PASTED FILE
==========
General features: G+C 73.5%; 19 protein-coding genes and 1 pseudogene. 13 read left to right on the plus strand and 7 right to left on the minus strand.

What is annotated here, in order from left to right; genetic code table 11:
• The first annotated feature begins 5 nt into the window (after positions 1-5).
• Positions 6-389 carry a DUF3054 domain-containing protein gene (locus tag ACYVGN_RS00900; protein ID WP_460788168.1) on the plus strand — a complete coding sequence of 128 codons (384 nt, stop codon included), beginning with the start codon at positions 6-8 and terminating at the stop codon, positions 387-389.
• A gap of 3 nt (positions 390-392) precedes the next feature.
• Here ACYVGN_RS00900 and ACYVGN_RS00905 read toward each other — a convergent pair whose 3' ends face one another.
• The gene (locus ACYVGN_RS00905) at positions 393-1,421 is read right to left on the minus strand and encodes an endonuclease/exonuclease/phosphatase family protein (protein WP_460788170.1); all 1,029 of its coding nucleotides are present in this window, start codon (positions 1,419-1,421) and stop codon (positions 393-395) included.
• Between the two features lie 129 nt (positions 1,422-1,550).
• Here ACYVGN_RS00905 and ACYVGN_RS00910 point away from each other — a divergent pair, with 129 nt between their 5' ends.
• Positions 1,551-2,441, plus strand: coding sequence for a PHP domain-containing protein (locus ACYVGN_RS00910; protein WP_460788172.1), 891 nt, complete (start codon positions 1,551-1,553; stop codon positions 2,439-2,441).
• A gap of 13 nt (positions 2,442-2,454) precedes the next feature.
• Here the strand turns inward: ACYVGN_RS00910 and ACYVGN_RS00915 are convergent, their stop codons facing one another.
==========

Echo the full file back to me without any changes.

General features: G+C 73.5%; 19 protein-coding genes and 1 pseudogene. 13 read left to right on the plus strand and 7 right to left on the minus strand.

What is annotated here, in order from left to right; genetic code table 11:
• The first annotated feature begins 5 nt into the window (after positions 1-5).
• Positions 6-389 carry a DUF3054 domain-containing protein gene (locus tag ACYVGN_RS00900; protein ID WP_460788168.1) on the plus strand — a complete coding sequence of 128 codons (384 nt, stop codon included), beginning with the start codon at positions 6-8 and terminating at the stop codon, positions 387-389.
• A gap of 3 nt (positions 390-392) precedes the next feature.
• Here ACYVGN_RS00900 and ACYVGN_RS00905 read toward each other — a convergent pair whose 3' ends face one another.
• The gene (locus ACYVGN_RS00905) at positions 393-1,421 is read right to left on the minus strand and encodes an endonuclease/exonuclease/phosphatase family protein (protein WP_460788170.1); all 1,029 of its coding nucleotides are present in this window, start codon (positions 1,419-1,421) and stop codon (positions 393-395) included.
• Between the two features lie 129 nt (positions 1,422-1,550).
• Here ACYVGN_RS00905 and ACYVGN_RS00910 point away from each other — a divergent pair, with 129 nt between their 5' ends.
• Positions 1,551-2,441, plus strand: coding sequence for a PHP domain-containing protein (locus ACYVGN_RS00910; protein WP_460788172.1), 891 nt, complete (start codon positions 1,551-1,553; stop codon positions 2,439-2,441).
• A gap of 13 nt (positions 2,442-2,454) precedes the next feature.
• Here the strand turns inward: ACYVGN_RS00910 and ACYVGN_RS00915 are convergent, their stop codons facing one another.